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Updated Empirical Overview of Commodity Futures

| | Posted in: Commodity Futures

Commodity futures embed spot price expectations, and investors in futures seek a premium for bearing the risk that these expectations are wrong. Is the behavior of the risk premium for commodity futures over the last decade consistent with prior research? In their May 2015 paper entitled “Facts and Fantasies About Commodity Futures Ten Years Later”, Geetesh Bhardwaj, Gary Gorton and Geert Rouwenhorst update a study of commodity futures returns based on an equally‐weighted index of 36 contract series spanning energy, metals, grains and oilseeds, animal products and agricultural softs with ten years of additional data. They assume positions are fully collateralized (by equal positions in U.S. Treasury bills) and rebalanced monthly. They focus on differences between findings from the prior study and findings for the last ten years. Using monthly total returns for the specified equally-weighted commodity futures index, the S&P 500 index and a long-term U.S. Treasury bonds index during July 1959 through December 2014, they find that:

  • During 2005 through 2014, the average annual commodity futures index risk premium is 3.67%, less than the average 5.23% (but about the same as the median) for 1959 through 2004. The low average return over the last decade is due largely to low collateral returns (low U.S. Treasury bill yields).
  • Over the entire sample period, gross annualized Sharpe ratios for commodity futures, stock and bond indexes are 0.43, 0.38 and 0.26, respectively (see the chart below). Over the last decade, Sharpe ratios are 0.24, 0.48 and 0.56, with all three markets exhibiting an increase in volatility.
  • In general, using annual rather than monthly rebalancing increases gross performance of the futures index but decreases performance of matched spot positions. These findings are consistent with momentum in futures returns and reversion in spot prices.
  • A strategy that is each month long (short) the half of commodities with the highest (lowest) roll yields, a measure of the difference between spot prices and futures prices, generates a gross annualized return of about 10% during both the original sample period and the last decade. Returns to this strategy are positive for 59% of months in both samples.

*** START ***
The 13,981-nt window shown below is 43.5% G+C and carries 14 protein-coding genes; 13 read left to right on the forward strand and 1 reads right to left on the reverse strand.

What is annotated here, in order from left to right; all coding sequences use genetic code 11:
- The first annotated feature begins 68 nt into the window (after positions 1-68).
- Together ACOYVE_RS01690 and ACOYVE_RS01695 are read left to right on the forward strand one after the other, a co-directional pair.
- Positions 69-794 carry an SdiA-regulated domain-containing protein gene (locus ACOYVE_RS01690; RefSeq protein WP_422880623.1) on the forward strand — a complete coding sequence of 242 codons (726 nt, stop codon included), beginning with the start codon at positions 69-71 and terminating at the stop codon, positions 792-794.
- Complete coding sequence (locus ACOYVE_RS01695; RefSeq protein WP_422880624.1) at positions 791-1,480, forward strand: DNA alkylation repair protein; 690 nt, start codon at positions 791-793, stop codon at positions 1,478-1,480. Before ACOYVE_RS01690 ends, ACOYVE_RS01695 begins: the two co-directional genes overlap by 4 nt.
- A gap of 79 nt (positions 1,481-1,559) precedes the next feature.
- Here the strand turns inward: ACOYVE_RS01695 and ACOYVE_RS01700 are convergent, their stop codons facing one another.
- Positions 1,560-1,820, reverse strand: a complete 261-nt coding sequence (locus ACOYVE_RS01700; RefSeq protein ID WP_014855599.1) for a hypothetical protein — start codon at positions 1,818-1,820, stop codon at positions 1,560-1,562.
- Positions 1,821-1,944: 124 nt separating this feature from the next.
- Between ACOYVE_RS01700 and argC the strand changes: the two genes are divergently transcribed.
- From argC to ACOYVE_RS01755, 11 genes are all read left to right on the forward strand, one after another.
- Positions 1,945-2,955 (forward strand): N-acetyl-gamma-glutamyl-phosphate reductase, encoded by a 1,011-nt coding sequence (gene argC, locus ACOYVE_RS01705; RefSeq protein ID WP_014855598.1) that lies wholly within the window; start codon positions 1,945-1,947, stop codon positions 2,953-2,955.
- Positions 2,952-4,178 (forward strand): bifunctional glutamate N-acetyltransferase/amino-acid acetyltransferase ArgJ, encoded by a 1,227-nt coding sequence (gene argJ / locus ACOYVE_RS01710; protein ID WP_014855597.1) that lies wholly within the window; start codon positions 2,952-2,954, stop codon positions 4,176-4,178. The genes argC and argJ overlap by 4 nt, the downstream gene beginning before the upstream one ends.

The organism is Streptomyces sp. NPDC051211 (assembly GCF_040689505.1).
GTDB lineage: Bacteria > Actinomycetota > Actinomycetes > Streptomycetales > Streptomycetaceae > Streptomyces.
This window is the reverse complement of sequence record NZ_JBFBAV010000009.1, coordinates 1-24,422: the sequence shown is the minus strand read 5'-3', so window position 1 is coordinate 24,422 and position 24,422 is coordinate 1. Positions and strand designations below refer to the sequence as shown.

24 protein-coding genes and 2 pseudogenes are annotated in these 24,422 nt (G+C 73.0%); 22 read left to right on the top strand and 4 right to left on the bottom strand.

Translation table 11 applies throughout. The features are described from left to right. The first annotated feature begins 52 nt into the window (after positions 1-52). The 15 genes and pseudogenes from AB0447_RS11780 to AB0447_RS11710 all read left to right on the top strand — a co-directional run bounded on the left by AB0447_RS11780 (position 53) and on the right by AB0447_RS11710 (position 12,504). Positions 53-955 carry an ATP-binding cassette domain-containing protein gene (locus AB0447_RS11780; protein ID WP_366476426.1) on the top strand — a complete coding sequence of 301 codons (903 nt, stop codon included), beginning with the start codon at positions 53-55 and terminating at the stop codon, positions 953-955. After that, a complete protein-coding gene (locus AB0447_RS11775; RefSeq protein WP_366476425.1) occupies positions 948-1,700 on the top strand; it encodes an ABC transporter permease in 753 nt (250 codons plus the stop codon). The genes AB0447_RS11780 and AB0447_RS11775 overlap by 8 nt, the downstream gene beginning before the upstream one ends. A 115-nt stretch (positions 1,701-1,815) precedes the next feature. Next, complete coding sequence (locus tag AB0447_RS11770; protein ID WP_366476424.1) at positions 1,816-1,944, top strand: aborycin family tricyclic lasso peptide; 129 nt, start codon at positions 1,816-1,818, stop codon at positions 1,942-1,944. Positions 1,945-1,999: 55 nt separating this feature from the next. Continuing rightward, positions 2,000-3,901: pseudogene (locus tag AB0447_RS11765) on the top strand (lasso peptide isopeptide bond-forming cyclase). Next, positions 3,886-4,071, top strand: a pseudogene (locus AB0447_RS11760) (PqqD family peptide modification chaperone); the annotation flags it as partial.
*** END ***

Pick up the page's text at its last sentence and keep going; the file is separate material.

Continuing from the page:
• Correlations between the commodity futures index and inflation are generally positive over all sample periods and measurement intervals, suggesting that commodity futures are an inflation hedge. Correlations are somewhat higher during the last (low-inflation) decade.
  • Correlations between commodity futures index returns and equity returns are mostly negative at different measurement intervals during 1959 through 2004, but positive and above 0.5 during 2005 through 2014. However, within the last decade, the correlation spikes strongly during 2009‐2011 and then falls close to zero.
  • The correlation between commodity futures returns and bond returns is comparatively stable (slightly to somewhat negative).
  • Correlations between most commodity categories and the equal-weighted index are higher during the last decade than earlier. The average pairwise correlation among commodities spikes in 2008 and reverses since. A reasonable interpretation is that intra‐commodity correlations relate strongly to the business cycle.

The following chart, taken from the paper, compares inflation‐adjusted performances of the equally‐weighted commodity futures index, the S&P 500 Total Return Index (stocks) and a long-term U.S. Treasury bond index (bonds) over the entire sample period. Darker shading indicates the last decade. Over the entire sample period, annualized returns in excess of U.S. Treasury bill yields are 5.23% for commodity futures, 5.65% for stocks and 2.22% for bonds.


In summary, evidence indicates that an equally weighted commodity futures index offers a long-term return comparable to that of U.S. stocks, and usually offers good diversification of U.S. stocks and U.S. Treasury bonds.

Also, commodity spot returns are not good proxies for commodity futures returns.

Cautions regarding findings include:

  • Reported performances are gross, not net. Costs of monthly rebalancing of commodity futures positions and of maintaining tradable proxies of stock and bond indexes would lower returns.
  • A value-weighted stock index may not be the most appropriate comparable for an equal-weighted commodity futures index.
  • As noted in the paper, the gross returns to spot commodities do not account for any costs of holding physical inventories. These costs may be considerable.

For a summary of the original study, see “Classic Paper: Empirical Overview of Commodity Futures”.

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